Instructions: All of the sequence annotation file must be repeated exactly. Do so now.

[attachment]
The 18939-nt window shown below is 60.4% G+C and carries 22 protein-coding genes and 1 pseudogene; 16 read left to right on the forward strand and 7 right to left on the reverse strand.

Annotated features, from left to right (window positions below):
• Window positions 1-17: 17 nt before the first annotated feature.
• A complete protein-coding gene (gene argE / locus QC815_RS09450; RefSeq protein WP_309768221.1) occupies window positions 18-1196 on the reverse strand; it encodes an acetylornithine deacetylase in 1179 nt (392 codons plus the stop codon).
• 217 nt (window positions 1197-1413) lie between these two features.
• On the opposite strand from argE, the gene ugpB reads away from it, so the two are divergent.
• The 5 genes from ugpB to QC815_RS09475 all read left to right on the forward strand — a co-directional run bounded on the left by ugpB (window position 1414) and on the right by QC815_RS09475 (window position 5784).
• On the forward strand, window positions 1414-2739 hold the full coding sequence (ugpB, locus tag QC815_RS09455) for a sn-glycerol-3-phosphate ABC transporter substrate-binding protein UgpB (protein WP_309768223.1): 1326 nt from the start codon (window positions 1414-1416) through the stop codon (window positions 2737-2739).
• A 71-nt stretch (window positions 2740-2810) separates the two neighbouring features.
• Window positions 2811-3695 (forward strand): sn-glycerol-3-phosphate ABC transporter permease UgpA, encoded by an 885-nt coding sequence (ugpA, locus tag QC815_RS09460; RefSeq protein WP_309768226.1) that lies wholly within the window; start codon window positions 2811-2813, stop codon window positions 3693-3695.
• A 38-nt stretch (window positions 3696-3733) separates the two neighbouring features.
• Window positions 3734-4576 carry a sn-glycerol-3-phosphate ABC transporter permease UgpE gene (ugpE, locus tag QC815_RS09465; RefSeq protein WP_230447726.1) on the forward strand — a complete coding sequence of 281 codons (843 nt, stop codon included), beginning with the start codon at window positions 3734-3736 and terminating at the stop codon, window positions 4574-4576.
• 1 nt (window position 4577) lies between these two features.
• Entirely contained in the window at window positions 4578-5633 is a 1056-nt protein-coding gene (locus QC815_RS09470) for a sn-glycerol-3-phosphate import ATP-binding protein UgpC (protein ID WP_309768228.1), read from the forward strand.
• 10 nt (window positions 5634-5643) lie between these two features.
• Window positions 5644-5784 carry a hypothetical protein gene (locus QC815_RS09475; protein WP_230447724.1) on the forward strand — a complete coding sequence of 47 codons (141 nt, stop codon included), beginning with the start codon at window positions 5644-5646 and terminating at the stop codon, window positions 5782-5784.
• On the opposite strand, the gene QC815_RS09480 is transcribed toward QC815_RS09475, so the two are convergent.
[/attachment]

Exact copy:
The 18939-nt window shown below is 60.4% G+C and carries 22 protein-coding genes and 1 pseudogene; 16 read left to right on the forward strand and 7 right to left on the reverse strand.

Annotated features, from left to right (window positions below):
• Window positions 1-17: 17 nt before the first annotated feature.
• A complete protein-coding gene (gene argE / locus QC815_RS09450; RefSeq protein WP_309768221.1) occupies window positions 18-1196 on the reverse strand; it encodes an acetylornithine deacetylase in 1179 nt (392 codons plus the stop codon).
• 217 nt (window positions 1197-1413) lie between these two features.
• On the opposite strand from argE, the gene ugpB reads away from it, so the two are divergent.
• The 5 genes from ugpB to QC815_RS09475 all read left to right on the forward strand — a co-directional run bounded on the left by ugpB (window position 1414) and on the right by QC815_RS09475 (window position 5784).
• On the forward strand, window positions 1414-2739 hold the full coding sequence (ugpB, locus tag QC815_RS09455) for a sn-glycerol-3-phosphate ABC transporter substrate-binding protein UgpB (protein WP_309768223.1): 1326 nt from the start codon (window positions 1414-1416) through the stop codon (window positions 2737-2739).
• A 71-nt stretch (window positions 2740-2810) separates the two neighbouring features.
• Window positions 2811-3695 (forward strand): sn-glycerol-3-phosphate ABC transporter permease UgpA, encoded by an 885-nt coding sequence (ugpA, locus tag QC815_RS09460; RefSeq protein WP_309768226.1) that lies wholly within the window; start codon window positions 2811-2813, stop codon window positions 3693-3695.
• A 38-nt stretch (window positions 3696-3733) separates the two neighbouring features.
• Window positions 3734-4576 carry a sn-glycerol-3-phosphate ABC transporter permease UgpE gene (ugpE, locus tag QC815_RS09465; RefSeq protein WP_230447726.1) on the forward strand — a complete coding sequence of 281 codons (843 nt, stop codon included), beginning with the start codon at window positions 3734-3736 and terminating at the stop codon, window positions 4574-4576.
• 1 nt (window position 4577) lies between these two features.
• Entirely contained in the window at window positions 4578-5633 is a 1056-nt protein-coding gene (locus QC815_RS09470) for a sn-glycerol-3-phosphate import ATP-binding protein UgpC (protein ID WP_309768228.1), read from the forward strand.
• 10 nt (window positions 5634-5643) lie between these two features.
• Window positions 5644-5784 carry a hypothetical protein gene (locus QC815_RS09475; protein WP_230447724.1) on the forward strand — a complete coding sequence of 47 codons (141 nt, stop codon included), beginning with the start codon at window positions 5644-5646 and terminating at the stop codon, window positions 5782-5784.
• On the opposite strand, the gene QC815_RS09480 is transcribed toward QC815_RS09475, so the two are convergent.